The G7 countries have expressed concern about the rapid development of generative artificial intelligence (AI) and its potential for disrupting political systems. To address this, representatives of the G7 have agreed to regulate generative AI within the framework of new standards. These proposals should be available by the end of the year as part of the “Hiroshima Process.” Japanese Prime Minister Fumio Nishida emphasized the importance of ensuring that AI is humane and trustworthy.
It is essential to involve as many countries as possible in the AI regulation discussion, including lower-income countries. While laws that are too detailed cannot keep up with technological changes, putting tough laws in place is necessary to address significant issues. The G7 countries have raised concerns about China’s use of economic weight in political disputes and its need to create fair competitive conditions in its market and reduce risks in dealing with China and diversify supply chains.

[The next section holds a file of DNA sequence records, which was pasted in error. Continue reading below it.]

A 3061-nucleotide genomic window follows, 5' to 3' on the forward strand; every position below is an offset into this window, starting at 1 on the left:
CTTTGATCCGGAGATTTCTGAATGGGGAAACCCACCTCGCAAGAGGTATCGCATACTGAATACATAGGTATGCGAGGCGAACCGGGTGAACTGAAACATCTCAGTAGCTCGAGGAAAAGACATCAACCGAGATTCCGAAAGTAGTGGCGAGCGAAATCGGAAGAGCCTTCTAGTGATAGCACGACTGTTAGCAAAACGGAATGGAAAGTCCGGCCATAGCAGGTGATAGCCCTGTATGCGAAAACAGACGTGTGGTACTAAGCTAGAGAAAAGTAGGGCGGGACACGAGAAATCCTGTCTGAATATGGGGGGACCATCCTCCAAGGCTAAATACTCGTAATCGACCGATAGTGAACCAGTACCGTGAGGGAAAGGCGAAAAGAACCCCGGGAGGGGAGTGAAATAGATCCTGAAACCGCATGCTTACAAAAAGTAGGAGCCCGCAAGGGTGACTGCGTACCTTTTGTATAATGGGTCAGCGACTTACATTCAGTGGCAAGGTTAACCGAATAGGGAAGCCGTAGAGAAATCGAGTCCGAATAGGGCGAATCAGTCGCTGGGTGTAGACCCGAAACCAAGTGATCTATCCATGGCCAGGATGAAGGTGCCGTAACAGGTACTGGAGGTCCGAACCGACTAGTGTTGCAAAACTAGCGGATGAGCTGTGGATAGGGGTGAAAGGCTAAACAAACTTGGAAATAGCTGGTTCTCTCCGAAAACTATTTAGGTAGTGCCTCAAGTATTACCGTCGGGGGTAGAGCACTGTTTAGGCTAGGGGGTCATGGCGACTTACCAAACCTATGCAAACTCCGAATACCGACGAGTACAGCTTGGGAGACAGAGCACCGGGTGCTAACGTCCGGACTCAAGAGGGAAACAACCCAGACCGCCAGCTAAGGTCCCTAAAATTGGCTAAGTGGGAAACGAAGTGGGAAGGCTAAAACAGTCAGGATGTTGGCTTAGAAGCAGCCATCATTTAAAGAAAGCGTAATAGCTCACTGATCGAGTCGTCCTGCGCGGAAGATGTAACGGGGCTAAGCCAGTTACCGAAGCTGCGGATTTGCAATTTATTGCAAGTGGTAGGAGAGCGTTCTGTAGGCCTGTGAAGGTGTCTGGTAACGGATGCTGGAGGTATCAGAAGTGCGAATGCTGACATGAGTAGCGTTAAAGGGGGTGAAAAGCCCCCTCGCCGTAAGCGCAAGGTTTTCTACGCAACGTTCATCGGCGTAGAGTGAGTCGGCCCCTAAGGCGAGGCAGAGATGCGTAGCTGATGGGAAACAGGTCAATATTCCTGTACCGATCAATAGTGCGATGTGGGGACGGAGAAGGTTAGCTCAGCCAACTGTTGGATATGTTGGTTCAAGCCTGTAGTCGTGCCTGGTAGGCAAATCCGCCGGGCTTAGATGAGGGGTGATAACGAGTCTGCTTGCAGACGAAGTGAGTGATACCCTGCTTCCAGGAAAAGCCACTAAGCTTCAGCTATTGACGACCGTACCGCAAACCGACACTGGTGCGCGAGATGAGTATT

To protect sensitive technologies, the G7 states will subject overseas investments, primarily aimed at China, to a more detailed preliminary review. The aim is to safeguard economic security. Despite their differences with China, the G7 countries underline their interest in stable and constructive relations and wish to work with China on issues such as climate change and financial stability.